I just think it’s better. It’s not a function of budget necessarily, but I love what Linda turned into, and I love the sort of fierce defense of a mother for her son — that really gets me.

Hamilton’s T2 performance is terrific, both emotionally and physically. She seems completely transformed from the Sarah Connor we met in Terminator 1 — as a person would be after enduring what she went through and learning what she knows about the future. And her cold, calculating harshness — even bordering on cruelty at times — makes for a fascinating counterpoint to the new Schwarzenegger Terminator, which has been reprogrammed to follow young John Connor’s orders.

I already wrote earlier this week about the Terminator’s transformation in that film, and how its  growth as it spends more time around John makes Terminator 2 emotionally satisfying. When T2 was re-released to theaters a few years ago in 3D, I wrote another essay about the film’s ingenious color scheme — essentially Cameron uses purple, the color of the Terminator’s laser blasts in the future, to suggest the moments when the Judgment Day War is getting closer to coming to fruition.

Sarah Connor, ‘Terminator’
TriStar Pictures

It bears repeating that Terminator 2 remains not just a great Terminator sequel, but one of the greatest action films of all time. The Terminator is a lean movie, not too far removed from pulp exploitation. And that approach works for the movie Cameron wrote in the early 1980s.

Terminator 2 is a blockbuster’s blockbuster with one spectacular set piece after another. Most movies would be lucky to have one sequence as good as the moment where the T-800 and Robert Patrick’s T-1000 meet for the first time, which flows like liquid metal directly into an incredible motorcycle-on-truck chase. After that, T2 also has the siege on the mental hospital where Sarah Connor is incarcerated, then the attack on Cyberdyne. That’s followed by another chase with a helicopter and a truck, and the final battle in the steel mill. These are all Hall of Fame action scenes — and they’re all in one movie.

All of these scenes involve the T-1000, another great addition to the franchise missing from The Terminator. Realizing he couldn’t out-Arnold Arnold, Cameron cast Patrick, who’s fast and relentless, with a menacing glare. And Cameron combined cutting-edge digital technology with practical effects to exploit the new Terminator’s morphing body in all kinds of ingenious ways. As much as I enjoyed Dark Fate and its evil Terminator, played by Gabriel Luna, the franchise still hasn’t found a way to truly top the T-1000.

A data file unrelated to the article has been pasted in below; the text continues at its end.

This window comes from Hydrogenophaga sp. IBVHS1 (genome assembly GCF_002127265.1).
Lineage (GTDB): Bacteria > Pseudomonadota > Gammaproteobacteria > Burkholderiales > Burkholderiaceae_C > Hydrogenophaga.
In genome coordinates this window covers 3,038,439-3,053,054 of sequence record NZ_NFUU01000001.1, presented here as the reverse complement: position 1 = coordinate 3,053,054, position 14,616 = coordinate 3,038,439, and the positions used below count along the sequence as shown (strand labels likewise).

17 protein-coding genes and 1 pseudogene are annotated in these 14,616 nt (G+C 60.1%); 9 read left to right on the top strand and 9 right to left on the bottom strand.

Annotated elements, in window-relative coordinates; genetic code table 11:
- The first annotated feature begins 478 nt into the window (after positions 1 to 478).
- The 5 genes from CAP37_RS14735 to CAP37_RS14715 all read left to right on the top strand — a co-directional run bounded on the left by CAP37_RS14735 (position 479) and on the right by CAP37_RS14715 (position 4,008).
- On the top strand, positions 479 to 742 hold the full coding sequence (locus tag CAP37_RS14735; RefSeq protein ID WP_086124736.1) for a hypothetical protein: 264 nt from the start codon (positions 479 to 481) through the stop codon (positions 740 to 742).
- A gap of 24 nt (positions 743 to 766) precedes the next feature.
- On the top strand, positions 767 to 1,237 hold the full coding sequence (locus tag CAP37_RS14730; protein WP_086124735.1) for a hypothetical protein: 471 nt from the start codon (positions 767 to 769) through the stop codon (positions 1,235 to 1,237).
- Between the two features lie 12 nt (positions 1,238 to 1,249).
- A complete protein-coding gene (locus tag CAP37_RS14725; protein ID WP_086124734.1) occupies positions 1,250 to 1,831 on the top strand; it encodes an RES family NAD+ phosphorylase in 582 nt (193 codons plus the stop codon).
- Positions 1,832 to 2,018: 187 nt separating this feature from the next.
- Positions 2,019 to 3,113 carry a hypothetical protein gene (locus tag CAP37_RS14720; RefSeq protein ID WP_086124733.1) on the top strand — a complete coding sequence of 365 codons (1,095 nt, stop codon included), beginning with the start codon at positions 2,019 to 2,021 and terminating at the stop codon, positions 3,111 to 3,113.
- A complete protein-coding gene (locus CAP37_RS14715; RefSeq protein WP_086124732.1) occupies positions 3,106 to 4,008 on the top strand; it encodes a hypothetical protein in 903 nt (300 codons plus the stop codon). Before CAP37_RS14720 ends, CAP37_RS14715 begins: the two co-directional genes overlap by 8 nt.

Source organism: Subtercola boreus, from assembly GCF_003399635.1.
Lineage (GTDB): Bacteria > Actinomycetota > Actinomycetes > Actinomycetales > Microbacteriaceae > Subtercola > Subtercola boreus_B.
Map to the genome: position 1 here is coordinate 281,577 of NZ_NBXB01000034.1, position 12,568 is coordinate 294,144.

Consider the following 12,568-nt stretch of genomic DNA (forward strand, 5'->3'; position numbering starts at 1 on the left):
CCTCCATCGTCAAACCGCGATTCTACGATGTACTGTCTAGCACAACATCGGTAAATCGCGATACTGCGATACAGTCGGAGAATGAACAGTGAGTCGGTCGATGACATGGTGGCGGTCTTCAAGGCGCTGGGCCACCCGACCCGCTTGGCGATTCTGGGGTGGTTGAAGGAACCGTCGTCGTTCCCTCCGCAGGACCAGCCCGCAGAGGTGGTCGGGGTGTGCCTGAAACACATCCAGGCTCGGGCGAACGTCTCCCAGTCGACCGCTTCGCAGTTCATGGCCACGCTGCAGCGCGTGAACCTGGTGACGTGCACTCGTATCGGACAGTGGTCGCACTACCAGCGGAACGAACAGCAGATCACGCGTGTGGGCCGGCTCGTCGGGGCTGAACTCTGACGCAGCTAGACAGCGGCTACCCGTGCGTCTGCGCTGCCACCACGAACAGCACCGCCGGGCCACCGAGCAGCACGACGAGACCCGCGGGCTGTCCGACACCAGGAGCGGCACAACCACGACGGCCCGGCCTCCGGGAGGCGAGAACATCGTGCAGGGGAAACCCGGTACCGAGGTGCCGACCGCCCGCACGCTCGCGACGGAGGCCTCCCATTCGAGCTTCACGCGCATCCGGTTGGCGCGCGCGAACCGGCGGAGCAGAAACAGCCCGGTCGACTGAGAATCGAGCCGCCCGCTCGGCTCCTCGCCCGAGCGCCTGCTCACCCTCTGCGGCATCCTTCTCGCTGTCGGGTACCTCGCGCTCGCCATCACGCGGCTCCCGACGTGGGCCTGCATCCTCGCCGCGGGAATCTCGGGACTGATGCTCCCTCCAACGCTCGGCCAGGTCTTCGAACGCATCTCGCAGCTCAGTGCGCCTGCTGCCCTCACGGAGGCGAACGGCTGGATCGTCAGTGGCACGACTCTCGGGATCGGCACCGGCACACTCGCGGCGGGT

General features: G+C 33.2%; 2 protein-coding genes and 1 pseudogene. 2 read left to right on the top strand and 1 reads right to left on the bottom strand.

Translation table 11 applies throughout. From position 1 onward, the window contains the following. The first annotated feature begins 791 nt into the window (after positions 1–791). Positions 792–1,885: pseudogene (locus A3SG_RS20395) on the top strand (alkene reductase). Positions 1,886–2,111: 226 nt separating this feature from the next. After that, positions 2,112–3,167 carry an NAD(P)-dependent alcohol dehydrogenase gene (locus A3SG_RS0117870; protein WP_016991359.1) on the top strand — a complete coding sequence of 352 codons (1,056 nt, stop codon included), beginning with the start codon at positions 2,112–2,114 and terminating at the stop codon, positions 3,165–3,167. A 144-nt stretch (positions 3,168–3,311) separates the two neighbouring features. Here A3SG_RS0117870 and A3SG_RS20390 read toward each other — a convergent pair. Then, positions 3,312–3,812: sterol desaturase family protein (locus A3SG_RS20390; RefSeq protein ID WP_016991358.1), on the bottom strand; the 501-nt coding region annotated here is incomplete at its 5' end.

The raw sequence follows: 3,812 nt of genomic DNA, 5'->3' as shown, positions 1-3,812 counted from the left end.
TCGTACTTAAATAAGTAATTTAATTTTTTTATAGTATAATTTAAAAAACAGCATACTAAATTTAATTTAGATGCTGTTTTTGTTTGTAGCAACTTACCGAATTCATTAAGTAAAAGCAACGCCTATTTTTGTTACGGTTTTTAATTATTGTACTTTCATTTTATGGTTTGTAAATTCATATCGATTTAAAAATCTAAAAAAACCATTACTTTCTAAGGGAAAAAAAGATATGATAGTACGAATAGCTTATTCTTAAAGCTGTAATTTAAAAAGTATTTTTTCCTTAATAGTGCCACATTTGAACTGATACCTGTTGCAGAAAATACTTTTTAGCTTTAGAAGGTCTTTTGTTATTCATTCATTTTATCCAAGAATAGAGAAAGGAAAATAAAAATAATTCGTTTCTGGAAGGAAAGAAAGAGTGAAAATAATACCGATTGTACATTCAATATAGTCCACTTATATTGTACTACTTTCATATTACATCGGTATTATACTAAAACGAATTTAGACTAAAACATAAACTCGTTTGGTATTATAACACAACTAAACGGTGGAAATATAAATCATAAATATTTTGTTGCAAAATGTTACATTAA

The Final Verdict

5. Terminator 2: Judgment Day (1991)

It’s easy to see why fans, and even some of the creators of the franchise, are so divided on the question of Terminator vs Terminator 2. Not only are they both excellent, they’re also different enough in tone and scope that they’re hard to judge against one another. When I was a kid Terminator 2 was the be-all end-all. Later, I came to appreciate The Terminator. To this day, I still go back and forth on the issue.

After talking to Schwarzenegger and Miller, though, I have finally decided. Terminator 2: Judgment Day is the better film. I will tell you why.

There is one bad moment in The Terminator. It comes immediately after the first confrontation between Schwarzenegger’s Terminator and Kyle Reese. After the showdown in the Tech Noir club, Kyle and Sarah escape down an alley, and the Terminator gives chase. Kyle sets off an explosion as he drives away, but the Terminator keeps right on coming. He runs through the fireball and leaps on the hood of the car. And when he does, he looks like this...

Schwarzenegger marches into that fire with his natural, floppy hair. He comes out the other side with no eyebrows and a mysterious spiky hairdo. You could almost buy his eyebrows getting singed off — although covering Schwarzenegger’s real brows with heavy prosthetic makeup makes it trickier — but how in the world did a brief jog through some flames give the T-800 an edgy haircut? While it looks great on the character — particularly after he slices out his own eyeball and hides the evidence of his robo-sensors by wearing a pair of sunglasses — it makes absolutely no sense.

Generally the effects in The Terminator hold up well, particularly given their age and the budgetary limitations Cameron and his team were under. But this is just silly. And there’s nothing commensurate to it in T2. So, with all other things being equal — and it really feels like they are — this gives Terminator 2 the very, very slight nod. And now that debate is settle for all of eternity ... right?